On Monday evening, I walked around Norton's Pond in the slanting sun of late summer that cast longer shadows than in July. The fall weather had arrived, too. It was cool and clear.

When I ducked off the camp road onto a woodland trail, I heard the piercing two-note whistle of a broad-winged hawk in the trees overhead, but couldn't see it. With their short tails and solid build, the broad wingeds are the welterweights of the hawk world, a sort of Sugar Ray Robinson kind of bird - agile and maneuverable in the forest, where they dive on chipmunks and frogs. You're unlikely to find them out in the open, preening in a Muhammad Ali kind of way like a red-tailed hawk or a bald eagle, though groups of them gather to migrate south this time of year.

I've seen several broad-winged hawks this year in and around the woods. They have been nesting nearby. The most surprising site was last week near Tumbledown Mountain in western Maine. One flew across the road in front of my car carrying a black-and-white striped animal the size of a red squirrel.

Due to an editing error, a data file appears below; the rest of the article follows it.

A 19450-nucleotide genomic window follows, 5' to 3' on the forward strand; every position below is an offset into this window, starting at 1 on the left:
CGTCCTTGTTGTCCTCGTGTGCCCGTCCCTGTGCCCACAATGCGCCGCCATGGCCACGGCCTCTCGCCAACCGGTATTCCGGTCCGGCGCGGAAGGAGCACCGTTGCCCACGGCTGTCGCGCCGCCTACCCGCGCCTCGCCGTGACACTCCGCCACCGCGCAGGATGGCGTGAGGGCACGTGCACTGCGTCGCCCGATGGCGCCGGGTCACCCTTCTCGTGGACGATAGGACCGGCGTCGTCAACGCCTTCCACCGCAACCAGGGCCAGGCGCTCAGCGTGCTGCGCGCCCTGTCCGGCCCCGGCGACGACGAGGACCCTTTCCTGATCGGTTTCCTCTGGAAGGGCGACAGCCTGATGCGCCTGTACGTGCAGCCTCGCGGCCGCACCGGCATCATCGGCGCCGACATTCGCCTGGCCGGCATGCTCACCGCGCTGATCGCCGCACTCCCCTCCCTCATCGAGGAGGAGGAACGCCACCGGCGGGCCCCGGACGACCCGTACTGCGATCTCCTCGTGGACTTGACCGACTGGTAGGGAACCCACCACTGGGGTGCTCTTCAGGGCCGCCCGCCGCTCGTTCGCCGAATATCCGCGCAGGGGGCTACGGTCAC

After a bit of surprise and a bit more research to confirm the possibility that the hawk would eat it, I concluded the hawk had just caught a baby skunk for dinner.

Christine Parrish, a former field biologist technician, spent a college summer working with peregrine falcons in Vermont.